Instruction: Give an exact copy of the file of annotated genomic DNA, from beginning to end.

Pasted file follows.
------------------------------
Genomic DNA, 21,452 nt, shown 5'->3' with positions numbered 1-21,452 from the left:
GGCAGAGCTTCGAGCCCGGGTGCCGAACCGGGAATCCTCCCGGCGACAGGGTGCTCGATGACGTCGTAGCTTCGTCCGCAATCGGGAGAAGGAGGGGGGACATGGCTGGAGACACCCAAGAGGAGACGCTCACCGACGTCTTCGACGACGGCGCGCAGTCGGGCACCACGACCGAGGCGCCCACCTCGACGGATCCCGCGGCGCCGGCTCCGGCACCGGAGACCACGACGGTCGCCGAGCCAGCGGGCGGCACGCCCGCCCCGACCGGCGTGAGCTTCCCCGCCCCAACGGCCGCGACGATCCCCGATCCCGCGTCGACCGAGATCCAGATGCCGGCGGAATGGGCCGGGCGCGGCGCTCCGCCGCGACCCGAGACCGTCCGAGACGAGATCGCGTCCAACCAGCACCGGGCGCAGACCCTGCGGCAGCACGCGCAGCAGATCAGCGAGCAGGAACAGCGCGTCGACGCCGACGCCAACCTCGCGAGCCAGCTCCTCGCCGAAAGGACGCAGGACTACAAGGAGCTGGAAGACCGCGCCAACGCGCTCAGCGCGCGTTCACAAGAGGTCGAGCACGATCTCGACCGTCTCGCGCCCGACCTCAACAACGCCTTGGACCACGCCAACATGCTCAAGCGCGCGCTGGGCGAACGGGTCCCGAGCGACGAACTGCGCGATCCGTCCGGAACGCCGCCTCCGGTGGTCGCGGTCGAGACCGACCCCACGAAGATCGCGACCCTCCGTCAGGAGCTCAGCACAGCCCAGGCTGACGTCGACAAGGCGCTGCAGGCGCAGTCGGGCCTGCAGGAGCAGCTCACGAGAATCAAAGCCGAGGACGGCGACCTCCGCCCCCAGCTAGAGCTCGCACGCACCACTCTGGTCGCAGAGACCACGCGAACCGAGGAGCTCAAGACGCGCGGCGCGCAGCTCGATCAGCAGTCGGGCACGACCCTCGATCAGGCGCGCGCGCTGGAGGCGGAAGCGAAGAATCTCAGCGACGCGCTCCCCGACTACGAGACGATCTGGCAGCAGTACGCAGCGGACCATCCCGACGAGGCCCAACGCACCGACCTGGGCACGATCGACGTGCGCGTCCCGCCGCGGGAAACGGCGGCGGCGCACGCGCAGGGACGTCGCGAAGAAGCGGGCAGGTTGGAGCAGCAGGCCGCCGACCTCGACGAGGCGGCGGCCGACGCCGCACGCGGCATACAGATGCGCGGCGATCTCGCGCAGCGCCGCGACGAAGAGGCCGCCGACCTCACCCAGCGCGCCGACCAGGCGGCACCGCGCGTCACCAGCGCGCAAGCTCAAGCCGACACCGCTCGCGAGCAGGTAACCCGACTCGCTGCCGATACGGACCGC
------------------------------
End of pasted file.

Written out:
Genomic DNA, 21,452 nt, shown 5'->3' with positions numbered 1-21,452 from the left:
GGCAGAGCTTCGAGCCCGGGTGCCGAACCGGGAATCCTCCCGGCGACAGGGTGCTCGATGACGTCGTAGCTTCGTCCGCAATCGGGAGAAGGAGGGGGGACATGGCTGGAGACACCCAAGAGGAGACGCTCACCGACGTCTTCGACGACGGCGCGCAGTCGGGCACCACGACCGAGGCGCCCACCTCGACGGATCCCGCGGCGCCGGCTCCGGCACCGGAGACCACGACGGTCGCCGAGCCAGCGGGCGGCACGCCCGCCCCGACCGGCGTGAGCTTCCCCGCCCCAACGGCCGCGACGATCCCCGATCCCGCGTCGACCGAGATCCAGATGCCGGCGGAATGGGCCGGGCGCGGCGCTCCGCCGCGACCCGAGACCGTCCGAGACGAGATCGCGTCCAACCAGCACCGGGCGCAGACCCTGCGGCAGCACGCGCAGCAGATCAGCGAGCAGGAACAGCGCGTCGACGCCGACGCCAACCTCGCGAGCCAGCTCCTCGCCGAAAGGACGCAGGACTACAAGGAGCTGGAAGACCGCGCCAACGCGCTCAGCGCGCGTTCACAAGAGGTCGAGCACGATCTCGACCGTCTCGCGCCCGACCTCAACAACGCCTTGGACCACGCCAACATGCTCAAGCGCGCGCTGGGCGAACGGGTCCCGAGCGACGAACTGCGCGATCCGTCCGGAACGCCGCCTCCGGTGGTCGCGGTCGAGACCGACCCCACGAAGATCGCGACCCTCCGTCAGGAGCTCAGCACAGCCCAGGCTGACGTCGACAAGGCGCTGCAGGCGCAGTCGGGCCTGCAGGAGCAGCTCACGAGAATCAAAGCCGAGGACGGCGACCTCCGCCCCCAGCTAGAGCTCGCACGCACCACTCTGGTCGCAGAGACCACGCGAACCGAGGAGCTCAAGACGCGCGGCGCGCAGCTCGATCAGCAGTCGGGCACGACCCTCGATCAGGCGCGCGCGCTGGAGGCGGAAGCGAAGAATCTCAGCGACGCGCTCCCCGACTACGAGACGATCTGGCAGCAGTACGCAGCGGACCATCCCGACGAGGCCCAACGCACCGACCTGGGCACGATCGACGTGCGCGTCCCGCCGCGGGAAACGGCGGCGGCGCACGCGCAGGGACGTCGCGAAGAAGCGGGCAGGTTGGAGCAGCAGGCCGCCGACCTCGACGAGGCGGCGGCCGACGCCGCACGCGGCATACAGATGCGCGGCGATCTCGCGCAGCGCCGCGACGAAGAGGCCGCCGACCTCACCCAGCGCGCCGACCAGGCGGCACCGCGCGTCACCAGCGCGCAAGCTCAAGCCGACACCGCTCGCGAGCAGGTAACCCGACTCGCTGCCGATACGGACCGC